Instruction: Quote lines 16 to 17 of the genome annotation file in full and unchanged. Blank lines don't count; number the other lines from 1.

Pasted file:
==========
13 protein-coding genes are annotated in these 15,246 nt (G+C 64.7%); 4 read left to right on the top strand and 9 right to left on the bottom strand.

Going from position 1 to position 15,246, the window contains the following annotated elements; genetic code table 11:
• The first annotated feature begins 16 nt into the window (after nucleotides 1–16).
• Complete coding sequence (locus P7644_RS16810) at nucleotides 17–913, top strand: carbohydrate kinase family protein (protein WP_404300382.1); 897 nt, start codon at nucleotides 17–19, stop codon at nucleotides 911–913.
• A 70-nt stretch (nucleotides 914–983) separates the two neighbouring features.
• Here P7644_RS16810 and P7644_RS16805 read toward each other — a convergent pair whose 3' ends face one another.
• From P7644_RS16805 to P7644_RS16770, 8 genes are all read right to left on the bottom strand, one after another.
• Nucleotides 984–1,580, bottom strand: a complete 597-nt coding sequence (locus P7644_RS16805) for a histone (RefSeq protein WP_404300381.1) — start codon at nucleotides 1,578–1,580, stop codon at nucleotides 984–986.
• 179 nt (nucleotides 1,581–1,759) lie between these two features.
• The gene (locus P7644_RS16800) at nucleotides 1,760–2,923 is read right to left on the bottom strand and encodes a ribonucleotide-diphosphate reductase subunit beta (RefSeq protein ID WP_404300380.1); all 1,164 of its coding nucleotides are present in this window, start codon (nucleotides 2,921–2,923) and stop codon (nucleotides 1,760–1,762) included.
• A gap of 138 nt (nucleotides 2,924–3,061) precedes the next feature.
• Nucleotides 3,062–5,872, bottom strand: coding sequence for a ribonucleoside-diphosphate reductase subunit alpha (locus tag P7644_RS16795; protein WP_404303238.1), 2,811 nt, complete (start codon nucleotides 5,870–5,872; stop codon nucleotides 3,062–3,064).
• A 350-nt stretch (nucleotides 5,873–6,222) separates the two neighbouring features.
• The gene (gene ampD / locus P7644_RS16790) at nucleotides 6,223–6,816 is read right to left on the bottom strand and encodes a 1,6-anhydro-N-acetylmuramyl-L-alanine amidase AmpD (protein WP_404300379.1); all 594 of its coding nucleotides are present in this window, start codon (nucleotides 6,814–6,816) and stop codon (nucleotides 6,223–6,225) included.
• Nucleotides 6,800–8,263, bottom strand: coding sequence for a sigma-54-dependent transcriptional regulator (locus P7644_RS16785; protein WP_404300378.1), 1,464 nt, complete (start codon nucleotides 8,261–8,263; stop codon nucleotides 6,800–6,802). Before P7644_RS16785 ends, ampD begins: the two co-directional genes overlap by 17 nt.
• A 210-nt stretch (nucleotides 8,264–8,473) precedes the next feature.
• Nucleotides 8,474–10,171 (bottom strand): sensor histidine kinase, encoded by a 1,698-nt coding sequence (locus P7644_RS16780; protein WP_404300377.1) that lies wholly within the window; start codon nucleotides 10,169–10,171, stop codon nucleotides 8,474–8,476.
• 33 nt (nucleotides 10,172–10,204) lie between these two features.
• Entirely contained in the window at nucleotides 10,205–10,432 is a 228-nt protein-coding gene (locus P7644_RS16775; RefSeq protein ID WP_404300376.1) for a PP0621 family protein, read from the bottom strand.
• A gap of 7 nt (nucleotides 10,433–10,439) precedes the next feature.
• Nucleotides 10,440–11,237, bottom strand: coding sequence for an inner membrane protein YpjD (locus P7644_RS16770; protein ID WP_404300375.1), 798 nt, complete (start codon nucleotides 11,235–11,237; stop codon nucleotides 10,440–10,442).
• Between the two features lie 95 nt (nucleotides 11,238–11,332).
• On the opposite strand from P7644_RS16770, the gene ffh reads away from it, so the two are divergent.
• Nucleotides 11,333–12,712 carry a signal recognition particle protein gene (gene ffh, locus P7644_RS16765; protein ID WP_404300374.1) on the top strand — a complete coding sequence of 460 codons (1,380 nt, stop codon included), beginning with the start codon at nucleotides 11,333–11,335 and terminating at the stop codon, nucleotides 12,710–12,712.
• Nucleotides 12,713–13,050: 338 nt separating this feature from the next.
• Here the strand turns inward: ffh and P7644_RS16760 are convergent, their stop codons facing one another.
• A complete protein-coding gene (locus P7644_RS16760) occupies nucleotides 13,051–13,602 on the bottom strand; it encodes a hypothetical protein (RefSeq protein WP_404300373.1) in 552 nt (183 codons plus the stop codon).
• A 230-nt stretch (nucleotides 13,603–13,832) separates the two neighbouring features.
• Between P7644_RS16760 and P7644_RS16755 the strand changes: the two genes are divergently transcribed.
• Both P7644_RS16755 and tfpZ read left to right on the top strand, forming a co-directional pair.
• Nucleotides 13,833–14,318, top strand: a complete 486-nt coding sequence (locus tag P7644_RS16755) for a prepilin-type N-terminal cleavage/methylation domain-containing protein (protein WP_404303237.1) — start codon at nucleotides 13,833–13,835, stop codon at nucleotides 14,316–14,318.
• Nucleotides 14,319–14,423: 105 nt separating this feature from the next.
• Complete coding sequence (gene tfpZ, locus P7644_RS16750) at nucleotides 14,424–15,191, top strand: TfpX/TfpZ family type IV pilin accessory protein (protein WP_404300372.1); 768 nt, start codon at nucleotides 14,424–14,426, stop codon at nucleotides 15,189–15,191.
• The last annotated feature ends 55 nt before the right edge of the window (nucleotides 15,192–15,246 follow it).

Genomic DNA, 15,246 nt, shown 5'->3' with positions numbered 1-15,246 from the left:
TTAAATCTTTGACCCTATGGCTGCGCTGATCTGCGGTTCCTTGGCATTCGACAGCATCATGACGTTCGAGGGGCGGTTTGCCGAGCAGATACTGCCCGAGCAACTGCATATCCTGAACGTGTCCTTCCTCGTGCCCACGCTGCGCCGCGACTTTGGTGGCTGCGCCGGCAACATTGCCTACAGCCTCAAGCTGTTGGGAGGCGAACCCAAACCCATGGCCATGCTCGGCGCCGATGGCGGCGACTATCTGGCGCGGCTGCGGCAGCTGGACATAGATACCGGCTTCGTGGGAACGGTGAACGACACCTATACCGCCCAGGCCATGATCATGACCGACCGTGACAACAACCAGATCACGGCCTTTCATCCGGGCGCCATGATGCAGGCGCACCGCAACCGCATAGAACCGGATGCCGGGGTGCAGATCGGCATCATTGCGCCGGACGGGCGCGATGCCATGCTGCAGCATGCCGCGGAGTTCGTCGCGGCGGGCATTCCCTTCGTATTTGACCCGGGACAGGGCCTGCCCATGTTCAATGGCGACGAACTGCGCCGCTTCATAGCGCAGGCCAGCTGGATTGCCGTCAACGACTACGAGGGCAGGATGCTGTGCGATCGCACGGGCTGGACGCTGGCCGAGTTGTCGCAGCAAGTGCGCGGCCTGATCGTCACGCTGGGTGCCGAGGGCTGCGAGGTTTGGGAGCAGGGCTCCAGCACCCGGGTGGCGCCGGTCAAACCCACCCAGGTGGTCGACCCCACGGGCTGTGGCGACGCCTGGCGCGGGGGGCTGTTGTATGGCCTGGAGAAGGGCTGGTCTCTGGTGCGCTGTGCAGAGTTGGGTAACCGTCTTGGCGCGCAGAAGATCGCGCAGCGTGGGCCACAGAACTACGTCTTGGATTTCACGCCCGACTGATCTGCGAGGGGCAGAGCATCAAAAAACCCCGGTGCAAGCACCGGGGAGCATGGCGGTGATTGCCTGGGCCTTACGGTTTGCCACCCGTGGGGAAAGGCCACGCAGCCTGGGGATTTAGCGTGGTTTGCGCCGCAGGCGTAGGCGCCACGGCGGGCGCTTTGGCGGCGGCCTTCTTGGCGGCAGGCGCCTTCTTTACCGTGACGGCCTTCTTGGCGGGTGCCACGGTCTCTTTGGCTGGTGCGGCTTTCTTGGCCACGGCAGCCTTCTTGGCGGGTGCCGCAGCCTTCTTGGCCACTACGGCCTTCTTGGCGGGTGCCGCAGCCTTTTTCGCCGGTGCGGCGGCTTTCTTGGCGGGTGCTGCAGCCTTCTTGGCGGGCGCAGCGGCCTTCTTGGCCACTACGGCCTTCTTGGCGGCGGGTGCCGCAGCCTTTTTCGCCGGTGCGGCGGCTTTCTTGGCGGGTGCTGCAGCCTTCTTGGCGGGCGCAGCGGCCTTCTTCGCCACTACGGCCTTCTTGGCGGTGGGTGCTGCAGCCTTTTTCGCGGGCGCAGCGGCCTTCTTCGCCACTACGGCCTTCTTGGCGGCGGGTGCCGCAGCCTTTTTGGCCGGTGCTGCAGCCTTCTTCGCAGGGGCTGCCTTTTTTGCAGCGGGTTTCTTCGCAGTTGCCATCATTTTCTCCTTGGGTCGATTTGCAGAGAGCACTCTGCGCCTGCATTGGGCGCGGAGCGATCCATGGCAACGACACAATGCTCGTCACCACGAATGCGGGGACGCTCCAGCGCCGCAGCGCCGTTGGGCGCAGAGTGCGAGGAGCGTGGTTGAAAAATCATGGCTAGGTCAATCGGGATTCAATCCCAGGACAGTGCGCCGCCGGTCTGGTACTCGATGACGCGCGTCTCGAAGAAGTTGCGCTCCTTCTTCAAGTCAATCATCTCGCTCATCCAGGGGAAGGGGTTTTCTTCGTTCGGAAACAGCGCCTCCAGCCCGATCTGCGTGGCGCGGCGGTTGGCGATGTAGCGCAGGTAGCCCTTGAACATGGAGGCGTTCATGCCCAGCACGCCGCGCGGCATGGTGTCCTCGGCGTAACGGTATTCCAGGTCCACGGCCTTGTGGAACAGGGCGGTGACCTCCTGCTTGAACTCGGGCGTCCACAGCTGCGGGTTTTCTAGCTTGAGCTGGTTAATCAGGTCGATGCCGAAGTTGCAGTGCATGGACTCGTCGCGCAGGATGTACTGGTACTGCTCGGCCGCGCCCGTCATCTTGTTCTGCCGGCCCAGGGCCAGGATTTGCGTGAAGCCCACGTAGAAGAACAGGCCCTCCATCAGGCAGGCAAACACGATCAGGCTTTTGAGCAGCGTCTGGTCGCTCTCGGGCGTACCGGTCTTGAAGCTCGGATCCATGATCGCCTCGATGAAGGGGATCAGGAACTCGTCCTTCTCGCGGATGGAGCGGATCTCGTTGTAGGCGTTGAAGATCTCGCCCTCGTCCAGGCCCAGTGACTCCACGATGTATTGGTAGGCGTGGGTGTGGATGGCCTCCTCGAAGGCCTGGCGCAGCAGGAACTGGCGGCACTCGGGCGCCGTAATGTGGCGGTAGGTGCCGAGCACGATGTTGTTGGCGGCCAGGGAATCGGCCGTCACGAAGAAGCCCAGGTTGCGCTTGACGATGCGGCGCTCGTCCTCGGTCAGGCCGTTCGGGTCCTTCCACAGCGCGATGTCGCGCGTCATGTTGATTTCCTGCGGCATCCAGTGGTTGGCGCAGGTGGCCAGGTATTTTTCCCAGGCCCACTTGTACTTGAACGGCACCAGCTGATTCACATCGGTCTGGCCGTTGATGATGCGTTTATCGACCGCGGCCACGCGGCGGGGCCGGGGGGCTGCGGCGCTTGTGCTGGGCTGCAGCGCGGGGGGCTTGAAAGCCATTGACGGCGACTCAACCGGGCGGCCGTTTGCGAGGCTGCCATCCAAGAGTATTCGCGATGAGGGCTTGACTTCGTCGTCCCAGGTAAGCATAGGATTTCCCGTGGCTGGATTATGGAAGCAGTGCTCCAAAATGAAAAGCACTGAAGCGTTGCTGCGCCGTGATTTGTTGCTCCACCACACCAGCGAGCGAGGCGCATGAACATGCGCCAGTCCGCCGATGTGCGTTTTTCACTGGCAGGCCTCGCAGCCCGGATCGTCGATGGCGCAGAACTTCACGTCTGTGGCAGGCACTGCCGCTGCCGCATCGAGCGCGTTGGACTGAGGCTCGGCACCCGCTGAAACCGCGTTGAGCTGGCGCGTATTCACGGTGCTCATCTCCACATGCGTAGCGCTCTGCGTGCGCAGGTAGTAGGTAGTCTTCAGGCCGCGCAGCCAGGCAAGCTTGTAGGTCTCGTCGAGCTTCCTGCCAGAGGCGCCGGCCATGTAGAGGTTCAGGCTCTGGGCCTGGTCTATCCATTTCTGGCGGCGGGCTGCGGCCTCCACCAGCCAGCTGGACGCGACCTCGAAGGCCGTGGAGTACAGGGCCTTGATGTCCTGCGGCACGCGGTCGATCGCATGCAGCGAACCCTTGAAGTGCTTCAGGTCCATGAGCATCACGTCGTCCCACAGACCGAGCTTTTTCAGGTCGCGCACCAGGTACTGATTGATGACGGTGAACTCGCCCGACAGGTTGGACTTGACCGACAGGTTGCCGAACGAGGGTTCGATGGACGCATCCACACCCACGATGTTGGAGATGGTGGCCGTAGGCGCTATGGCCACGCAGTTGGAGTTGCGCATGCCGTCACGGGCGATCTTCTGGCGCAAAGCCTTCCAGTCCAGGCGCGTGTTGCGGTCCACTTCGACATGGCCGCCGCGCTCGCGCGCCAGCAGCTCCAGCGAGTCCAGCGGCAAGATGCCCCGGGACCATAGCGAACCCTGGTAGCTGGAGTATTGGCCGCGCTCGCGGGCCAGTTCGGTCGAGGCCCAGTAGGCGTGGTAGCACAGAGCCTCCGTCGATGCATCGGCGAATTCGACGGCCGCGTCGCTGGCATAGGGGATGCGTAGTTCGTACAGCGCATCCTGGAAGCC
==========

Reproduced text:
• A 210-nt stretch (nucleotides 8,264–8,473) precedes the next feature.
• Nucleotides 8,474–10,171 (bottom strand): sensor histidine kinase, encoded by a 1,698-nt coding sequence (locus P7644_RS16780; protein WP_404300377.1) that lies wholly within the window; start codon nucleotides 10,169–10,171, stop codon nucleotides 8,474–8,476.